2014 will mark the centenary of Norman McLaren, one of the most innovative animators in the 20th Century. This post is something of an indulgence for me to act as notification of a work in progress. The project to examine McLaren’s legacy has been in the works for a number of years and will generate a book (planned to launch next year) as well as further study. This will sit alongside a host of planned events in Scotland, his homeland and Canada, his adopted home.
I wanted to include McLaren in this month’s theme of technological developments (pre digital) and address some aspects of his practice. His work is well known in Animation Studies, but much of this research (and the events) is to bring him to a wider audience. While researching I have come across some fantastic material at the University of Stirling archive, not least his copious technical notes, which I have found to be invaluable. His notes allowed anyone with an interest to find out how he achieved his effects, including details on how to create the perfect animation table. This blog will present a few sections from this research as it starts to form the larger project. Much of this is in the form of quotes from these notes. By allowing McLaren to speak for himself as it were, we get a greater insight into his practice.
He is well known for his direct, or ‘cameraless’ animation – scratching the film emulsion or painting directly onto the film to generate his images. Likewise his synchronized soundtracks, which accompanied his animation were scratched, painted or printed onto the film stock creating a new form of animated music. He was practical in his approach, seeking solutions which became innovative techniques, “I switched to engraving on black emulsion-coated film for all hand-made sound. The reason was that clear film got scratched and dirty very easily…” (1940). This resolution to a simple problem led to an effective animation technique as seen in Dots and Loops (1940).
Likewise the technical notes from the 1955 film Blinkity Blank suggest that the film was in part created in order to solve a registration problem:
“…To bypass this problem blinkity blank intentionally set out to investigate the possibilities of intermittent animation and spasmodic imagery “
His fascination with rhythm and movement led to continuous experimentation. His notes detail his practice and rationale as well as the suggestion that much of the fun was, for him, in the process of making the animation, as much as the end result. He was also keen to advance his methods and would revisit older work and attempt to recreate them using new techniques (as seen with Spheres in 1969).
McLaren talked openly about his ‘frugal’ beginnings as a filmmaker which limited his options in terms of equipment, but he also suggests that this helped drive his creativity, an approach which remained throughout his life,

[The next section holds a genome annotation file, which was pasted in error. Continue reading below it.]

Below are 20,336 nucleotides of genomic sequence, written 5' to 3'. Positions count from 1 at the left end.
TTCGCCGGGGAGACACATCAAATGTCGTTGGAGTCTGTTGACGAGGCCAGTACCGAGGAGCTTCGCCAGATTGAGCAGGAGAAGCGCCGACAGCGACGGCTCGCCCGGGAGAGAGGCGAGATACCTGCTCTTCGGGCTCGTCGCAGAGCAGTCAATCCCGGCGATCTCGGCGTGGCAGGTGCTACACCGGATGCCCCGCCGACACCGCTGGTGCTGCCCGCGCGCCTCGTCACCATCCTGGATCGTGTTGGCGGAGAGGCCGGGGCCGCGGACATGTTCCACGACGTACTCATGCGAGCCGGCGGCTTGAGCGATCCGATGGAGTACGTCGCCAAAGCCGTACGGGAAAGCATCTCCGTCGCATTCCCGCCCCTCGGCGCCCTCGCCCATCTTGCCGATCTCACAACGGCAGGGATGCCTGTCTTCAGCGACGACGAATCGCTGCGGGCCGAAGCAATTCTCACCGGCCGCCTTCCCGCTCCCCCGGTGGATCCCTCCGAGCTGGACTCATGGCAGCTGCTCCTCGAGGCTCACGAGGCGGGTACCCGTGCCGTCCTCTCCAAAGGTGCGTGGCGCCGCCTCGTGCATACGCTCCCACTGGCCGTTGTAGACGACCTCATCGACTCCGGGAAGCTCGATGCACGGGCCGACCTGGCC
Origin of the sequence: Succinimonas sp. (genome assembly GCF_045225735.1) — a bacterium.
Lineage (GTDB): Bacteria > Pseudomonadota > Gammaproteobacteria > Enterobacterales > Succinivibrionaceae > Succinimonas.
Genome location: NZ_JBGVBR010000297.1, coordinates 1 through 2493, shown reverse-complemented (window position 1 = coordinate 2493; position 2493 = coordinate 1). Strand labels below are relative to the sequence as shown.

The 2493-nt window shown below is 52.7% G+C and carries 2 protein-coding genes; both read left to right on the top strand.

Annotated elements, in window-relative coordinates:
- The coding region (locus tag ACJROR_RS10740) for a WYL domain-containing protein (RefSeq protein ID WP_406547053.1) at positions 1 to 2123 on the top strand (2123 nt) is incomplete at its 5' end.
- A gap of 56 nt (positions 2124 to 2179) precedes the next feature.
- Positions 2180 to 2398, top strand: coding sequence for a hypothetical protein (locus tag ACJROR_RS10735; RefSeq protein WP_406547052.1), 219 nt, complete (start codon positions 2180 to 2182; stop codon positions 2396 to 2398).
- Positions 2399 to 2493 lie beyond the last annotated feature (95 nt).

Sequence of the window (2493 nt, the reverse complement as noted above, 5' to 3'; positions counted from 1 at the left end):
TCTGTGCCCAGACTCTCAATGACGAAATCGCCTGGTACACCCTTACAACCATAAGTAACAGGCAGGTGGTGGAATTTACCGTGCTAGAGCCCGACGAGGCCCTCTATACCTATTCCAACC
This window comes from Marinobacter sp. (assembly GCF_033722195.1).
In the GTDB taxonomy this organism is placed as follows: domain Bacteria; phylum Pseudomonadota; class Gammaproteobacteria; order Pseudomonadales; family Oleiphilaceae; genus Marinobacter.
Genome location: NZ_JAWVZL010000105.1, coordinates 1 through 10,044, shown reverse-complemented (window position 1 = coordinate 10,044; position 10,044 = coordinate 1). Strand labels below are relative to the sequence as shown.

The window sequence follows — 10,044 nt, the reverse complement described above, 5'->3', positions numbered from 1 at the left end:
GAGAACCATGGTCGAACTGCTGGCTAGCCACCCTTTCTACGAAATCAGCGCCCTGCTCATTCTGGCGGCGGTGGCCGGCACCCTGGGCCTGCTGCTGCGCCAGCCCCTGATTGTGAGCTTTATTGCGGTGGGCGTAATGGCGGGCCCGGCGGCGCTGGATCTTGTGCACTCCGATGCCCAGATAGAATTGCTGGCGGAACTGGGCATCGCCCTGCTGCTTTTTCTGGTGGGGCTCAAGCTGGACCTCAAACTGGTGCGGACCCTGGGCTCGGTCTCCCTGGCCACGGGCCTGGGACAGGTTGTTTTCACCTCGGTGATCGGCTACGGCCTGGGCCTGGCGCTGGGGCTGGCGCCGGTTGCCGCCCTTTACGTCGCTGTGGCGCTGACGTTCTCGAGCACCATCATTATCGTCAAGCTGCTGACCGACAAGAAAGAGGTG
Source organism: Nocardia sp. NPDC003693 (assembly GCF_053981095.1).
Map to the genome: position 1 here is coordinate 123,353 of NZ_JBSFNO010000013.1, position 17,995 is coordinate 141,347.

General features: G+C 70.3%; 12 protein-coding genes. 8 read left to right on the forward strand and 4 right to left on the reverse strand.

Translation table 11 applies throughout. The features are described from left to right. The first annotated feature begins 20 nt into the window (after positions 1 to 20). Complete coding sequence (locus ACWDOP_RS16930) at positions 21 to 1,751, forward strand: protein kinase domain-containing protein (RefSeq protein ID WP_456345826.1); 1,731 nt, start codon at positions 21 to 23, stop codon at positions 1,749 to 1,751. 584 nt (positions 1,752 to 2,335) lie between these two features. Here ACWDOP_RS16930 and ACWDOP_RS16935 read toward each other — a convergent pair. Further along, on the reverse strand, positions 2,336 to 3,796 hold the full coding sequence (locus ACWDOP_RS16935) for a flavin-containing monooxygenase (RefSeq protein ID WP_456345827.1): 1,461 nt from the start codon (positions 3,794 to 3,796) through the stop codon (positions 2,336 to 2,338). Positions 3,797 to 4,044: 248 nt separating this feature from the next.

“I certainly admit that I get a distinct pleasure from making a film out of as little as possible in the way of money, equipment and time….limited means…stimulate the imagination to new directions of thinking and film making.” (1948 Documentary Film News).
He was also keen to retain a hands-on feel when making his films, “And so my militant philosophy is this: to make with a brush on canvas is a simple and direct delight- to make a movie should be the same.” (p.52 of “Documentary Film News” 1948)
This short collection of quotes merely scratches the surface of the continuing work but instead of pre-empting the rest of the project (and going too far over the length of a reasonable blog post) I will end here. I will be presenting a paper on McLaren and performance at the 25th Society for Animation Studies conference next month which will open the discussion further.
 Some of this material was presented at the 24th Society for Animation Studies conference in Melbourne 2012.
Dr Nichola Dobson is based in Edinburgh, lecturing part time at Edinburgh College of Art, University of Edinburgh. Founding editor of Animation Studies from 2006 until 2011 and has recently established a new academic blog Animation Studies 2.0. She has published on both animation studies and television, most recently The A to Z of Animation and Cartoons (2010) and Historical Dictionary of Animation and Cartoons (2009) for Scarecrow Press. She has published in anthologies on Crime Scene Investigation and Life on Mars as well as shorter works for the online journal FLOW. She is currently working on a book on TV animation with Paul Ward for Edinburgh University Press and a book on Scottish animator Norman McLaren. She began a new role as Vice President of the Society for Animation Studies in autumn 2011.